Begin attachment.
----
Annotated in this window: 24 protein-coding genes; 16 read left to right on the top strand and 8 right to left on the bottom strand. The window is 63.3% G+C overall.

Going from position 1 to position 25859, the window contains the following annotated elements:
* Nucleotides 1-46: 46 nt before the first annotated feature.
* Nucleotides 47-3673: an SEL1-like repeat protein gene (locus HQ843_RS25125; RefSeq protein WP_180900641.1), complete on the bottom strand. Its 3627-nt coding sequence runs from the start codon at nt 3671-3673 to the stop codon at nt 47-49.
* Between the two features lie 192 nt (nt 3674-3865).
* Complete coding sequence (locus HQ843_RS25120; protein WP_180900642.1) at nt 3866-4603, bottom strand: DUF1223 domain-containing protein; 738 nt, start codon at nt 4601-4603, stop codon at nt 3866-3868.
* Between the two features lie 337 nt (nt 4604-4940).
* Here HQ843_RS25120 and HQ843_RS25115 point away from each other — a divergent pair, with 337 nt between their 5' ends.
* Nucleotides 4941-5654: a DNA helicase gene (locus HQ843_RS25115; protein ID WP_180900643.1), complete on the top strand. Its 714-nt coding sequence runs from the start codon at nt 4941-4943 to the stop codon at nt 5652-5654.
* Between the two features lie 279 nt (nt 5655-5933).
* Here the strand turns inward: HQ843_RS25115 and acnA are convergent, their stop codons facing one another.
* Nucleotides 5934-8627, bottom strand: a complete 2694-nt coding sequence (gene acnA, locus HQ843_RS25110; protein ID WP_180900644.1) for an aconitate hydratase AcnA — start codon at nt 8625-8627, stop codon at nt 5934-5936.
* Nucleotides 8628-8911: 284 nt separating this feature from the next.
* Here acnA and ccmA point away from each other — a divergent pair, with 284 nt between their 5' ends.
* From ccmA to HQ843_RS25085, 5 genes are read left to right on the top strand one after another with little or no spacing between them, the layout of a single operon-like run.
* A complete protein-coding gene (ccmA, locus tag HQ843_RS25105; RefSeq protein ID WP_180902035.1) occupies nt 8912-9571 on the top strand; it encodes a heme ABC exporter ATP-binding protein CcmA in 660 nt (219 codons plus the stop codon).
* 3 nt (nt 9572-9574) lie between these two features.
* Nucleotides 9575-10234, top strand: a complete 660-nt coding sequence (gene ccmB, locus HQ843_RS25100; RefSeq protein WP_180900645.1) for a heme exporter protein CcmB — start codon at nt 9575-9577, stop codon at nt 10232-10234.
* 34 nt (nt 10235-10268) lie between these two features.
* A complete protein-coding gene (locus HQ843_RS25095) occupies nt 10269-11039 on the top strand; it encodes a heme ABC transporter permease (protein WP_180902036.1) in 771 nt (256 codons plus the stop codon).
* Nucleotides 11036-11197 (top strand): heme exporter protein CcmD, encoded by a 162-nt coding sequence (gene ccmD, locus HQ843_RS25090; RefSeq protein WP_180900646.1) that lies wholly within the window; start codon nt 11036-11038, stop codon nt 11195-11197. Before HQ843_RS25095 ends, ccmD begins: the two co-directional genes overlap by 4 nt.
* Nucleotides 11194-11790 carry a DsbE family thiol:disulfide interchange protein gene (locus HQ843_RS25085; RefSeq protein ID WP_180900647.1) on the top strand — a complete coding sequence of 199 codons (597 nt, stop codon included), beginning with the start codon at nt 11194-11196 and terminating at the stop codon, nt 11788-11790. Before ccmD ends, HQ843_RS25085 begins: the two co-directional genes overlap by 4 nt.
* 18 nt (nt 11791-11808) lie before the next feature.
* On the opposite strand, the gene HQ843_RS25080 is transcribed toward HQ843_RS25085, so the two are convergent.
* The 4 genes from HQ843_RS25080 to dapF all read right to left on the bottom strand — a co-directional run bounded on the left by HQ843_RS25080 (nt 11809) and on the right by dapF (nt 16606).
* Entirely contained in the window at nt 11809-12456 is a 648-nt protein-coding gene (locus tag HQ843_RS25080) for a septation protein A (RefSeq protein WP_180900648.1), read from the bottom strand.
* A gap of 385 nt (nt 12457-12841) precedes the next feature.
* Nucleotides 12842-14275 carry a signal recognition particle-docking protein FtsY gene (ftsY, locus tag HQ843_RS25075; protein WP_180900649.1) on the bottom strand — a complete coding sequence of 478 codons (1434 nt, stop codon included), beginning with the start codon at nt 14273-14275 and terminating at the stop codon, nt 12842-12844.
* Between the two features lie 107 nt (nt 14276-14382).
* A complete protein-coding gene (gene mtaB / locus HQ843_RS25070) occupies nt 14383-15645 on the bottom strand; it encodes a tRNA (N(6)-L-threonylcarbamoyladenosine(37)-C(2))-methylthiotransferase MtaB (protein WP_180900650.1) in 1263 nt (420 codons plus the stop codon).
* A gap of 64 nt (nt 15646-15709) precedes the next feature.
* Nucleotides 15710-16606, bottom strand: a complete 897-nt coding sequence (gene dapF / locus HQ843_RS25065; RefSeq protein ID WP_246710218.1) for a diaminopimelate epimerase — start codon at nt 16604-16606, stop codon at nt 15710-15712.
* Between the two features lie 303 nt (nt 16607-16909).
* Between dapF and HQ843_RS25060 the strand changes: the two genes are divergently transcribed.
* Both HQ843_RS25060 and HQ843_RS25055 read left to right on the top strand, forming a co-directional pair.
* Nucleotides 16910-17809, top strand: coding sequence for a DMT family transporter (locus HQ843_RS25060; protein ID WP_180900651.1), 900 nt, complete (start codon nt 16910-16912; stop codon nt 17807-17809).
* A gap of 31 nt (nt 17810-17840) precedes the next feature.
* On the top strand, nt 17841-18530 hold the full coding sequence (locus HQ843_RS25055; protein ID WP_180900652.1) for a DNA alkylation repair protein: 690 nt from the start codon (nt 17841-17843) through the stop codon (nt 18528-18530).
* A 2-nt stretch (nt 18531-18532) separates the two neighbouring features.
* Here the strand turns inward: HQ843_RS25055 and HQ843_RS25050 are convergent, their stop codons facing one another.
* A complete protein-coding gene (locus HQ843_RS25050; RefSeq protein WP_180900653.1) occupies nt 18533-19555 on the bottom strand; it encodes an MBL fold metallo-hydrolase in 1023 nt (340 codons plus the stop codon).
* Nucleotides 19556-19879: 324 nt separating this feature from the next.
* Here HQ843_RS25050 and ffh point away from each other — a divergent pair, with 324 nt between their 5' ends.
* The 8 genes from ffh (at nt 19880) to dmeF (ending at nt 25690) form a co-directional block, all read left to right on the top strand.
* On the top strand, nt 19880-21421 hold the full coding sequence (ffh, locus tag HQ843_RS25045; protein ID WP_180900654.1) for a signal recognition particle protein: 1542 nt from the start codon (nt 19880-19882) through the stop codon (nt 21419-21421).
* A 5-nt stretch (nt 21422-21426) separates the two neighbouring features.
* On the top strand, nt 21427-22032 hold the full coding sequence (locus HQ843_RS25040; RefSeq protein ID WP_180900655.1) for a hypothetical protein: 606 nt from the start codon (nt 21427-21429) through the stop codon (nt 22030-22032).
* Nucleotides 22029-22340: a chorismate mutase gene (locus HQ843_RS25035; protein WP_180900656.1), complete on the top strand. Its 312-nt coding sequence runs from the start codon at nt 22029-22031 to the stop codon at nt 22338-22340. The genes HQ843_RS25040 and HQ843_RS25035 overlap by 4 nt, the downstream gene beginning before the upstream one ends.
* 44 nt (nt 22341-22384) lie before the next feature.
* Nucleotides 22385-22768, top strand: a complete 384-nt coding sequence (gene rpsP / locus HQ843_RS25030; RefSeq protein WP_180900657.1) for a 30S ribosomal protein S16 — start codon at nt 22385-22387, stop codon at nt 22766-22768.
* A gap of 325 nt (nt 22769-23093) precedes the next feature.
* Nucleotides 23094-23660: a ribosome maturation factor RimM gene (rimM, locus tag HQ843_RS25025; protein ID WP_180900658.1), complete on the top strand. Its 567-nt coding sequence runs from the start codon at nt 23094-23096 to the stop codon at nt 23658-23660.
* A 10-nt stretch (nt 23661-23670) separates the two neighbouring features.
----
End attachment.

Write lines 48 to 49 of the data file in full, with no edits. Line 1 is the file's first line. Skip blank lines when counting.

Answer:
* Nucleotides 22029-22340: a chorismate mutase gene (locus HQ843_RS25035; protein WP_180900656.1), complete on the top strand. Its 312-nt coding sequence runs from the start codon at nt 22029-22031 to the stop codon at nt 22338-22340. The genes HQ843_RS25040 and HQ843_RS25035 overlap by 4 nt, the downstream gene beginning before the upstream one ends.
* 44 nt (nt 22341-22384) lie before the next feature.